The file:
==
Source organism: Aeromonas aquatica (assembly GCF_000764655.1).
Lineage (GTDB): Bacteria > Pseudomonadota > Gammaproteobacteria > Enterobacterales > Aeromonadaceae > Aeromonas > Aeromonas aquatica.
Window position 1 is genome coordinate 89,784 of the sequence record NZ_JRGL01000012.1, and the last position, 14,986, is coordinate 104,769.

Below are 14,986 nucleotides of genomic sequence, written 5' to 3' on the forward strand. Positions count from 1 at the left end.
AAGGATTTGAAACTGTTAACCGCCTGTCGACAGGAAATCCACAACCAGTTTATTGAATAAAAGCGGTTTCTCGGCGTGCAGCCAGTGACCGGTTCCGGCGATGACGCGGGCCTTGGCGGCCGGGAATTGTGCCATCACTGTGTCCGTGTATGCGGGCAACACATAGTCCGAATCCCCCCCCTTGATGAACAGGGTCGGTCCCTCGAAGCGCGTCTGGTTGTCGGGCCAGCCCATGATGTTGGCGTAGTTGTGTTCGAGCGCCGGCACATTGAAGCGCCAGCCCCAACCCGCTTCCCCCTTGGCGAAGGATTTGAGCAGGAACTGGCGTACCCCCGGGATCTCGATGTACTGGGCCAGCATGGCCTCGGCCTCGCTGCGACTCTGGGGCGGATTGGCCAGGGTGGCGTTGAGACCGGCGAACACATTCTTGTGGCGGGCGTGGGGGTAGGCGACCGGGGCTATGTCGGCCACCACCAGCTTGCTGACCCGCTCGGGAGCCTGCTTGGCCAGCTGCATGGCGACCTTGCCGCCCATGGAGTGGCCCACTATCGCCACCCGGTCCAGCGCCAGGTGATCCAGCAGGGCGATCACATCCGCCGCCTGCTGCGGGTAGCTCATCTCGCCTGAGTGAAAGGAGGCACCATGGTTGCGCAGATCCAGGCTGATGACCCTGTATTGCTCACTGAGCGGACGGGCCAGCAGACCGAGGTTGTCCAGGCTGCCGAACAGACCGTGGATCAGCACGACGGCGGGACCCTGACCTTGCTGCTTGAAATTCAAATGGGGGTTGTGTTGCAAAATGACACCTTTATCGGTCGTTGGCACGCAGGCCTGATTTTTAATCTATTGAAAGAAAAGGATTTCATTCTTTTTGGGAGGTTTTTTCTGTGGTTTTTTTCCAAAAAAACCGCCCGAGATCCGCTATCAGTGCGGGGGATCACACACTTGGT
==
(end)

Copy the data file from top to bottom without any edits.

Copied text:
Source organism: Aeromonas aquatica (assembly GCF_000764655.1).
Lineage (GTDB): Bacteria > Pseudomonadota > Gammaproteobacteria > Enterobacterales > Aeromonadaceae > Aeromonas > Aeromonas aquatica.
Window position 1 is genome coordinate 89,784 of the sequence record NZ_JRGL01000012.1, and the last position, 14,986, is coordinate 104,769.

Below are 14,986 nucleotides of genomic sequence, written 5' to 3' on the forward strand. Positions count from 1 at the left end.
AAGGATTTGAAACTGTTAACCGCCTGTCGACAGGAAATCCACAACCAGTTTATTGAATAAAAGCGGTTTCTCGGCGTGCAGCCAGTGACCGGTTCCGGCGATGACGCGGGCCTTGGCGGCCGGGAATTGTGCCATCACTGTGTCCGTGTATGCGGGCAACACATAGTCCGAATCCCCCCCCTTGATGAACAGGGTCGGTCCCTCGAAGCGCGTCTGGTTGTCGGGCCAGCCCATGATGTTGGCGTAGTTGTGTTCGAGCGCCGGCACATTGAAGCGCCAGCCCCAACCCGCTTCCCCCTTGGCGAAGGATTTGAGCAGGAACTGGCGTACCCCCGGGATCTCGATGTACTGGGCCAGCATGGCCTCGGCCTCGCTGCGACTCTGGGGCGGATTGGCCAGGGTGGCGTTGAGACCGGCGAACACATTCTTGTGGCGGGCGTGGGGGTAGGCGACCGGGGCTATGTCGGCCACCACCAGCTTGCTGACCCGCTCGGGAGCCTGCTTGGCCAGCTGCATGGCGACCTTGCCGCCCATGGAGTGGCCCACTATCGCCACCCGGTCCAGCGCCAGGTGATCCAGCAGGGCGATCACATCCGCCGCCTGCTGCGGGTAGCTCATCTCGCCTGAGTGAAAGGAGGCACCATGGTTGCGCAGATCCAGGCTGATGACCCTGTATTGCTCACTGAGCGGACGGGCCAGCAGACCGAGGTTGTCCAGGCTGCCGAACAGACCGTGGATCAGCACGACGGCGGGACCCTGACCTTGCTGCTTGAAATTCAAATGGGGGTTGTGTTGCAAAATGACACCTTTATCGGTCGTTGGCACGCAGGCCTGATTTTTAATCTATTGAAAGAAAAGGATTTCATTCTTTTTGGGAGGTTTTTTCTGTGGTTTTTTTCCAAAAAAACCGCCCGAGATCCGCTATCAGTGCGGGGGATCACACACTTGGT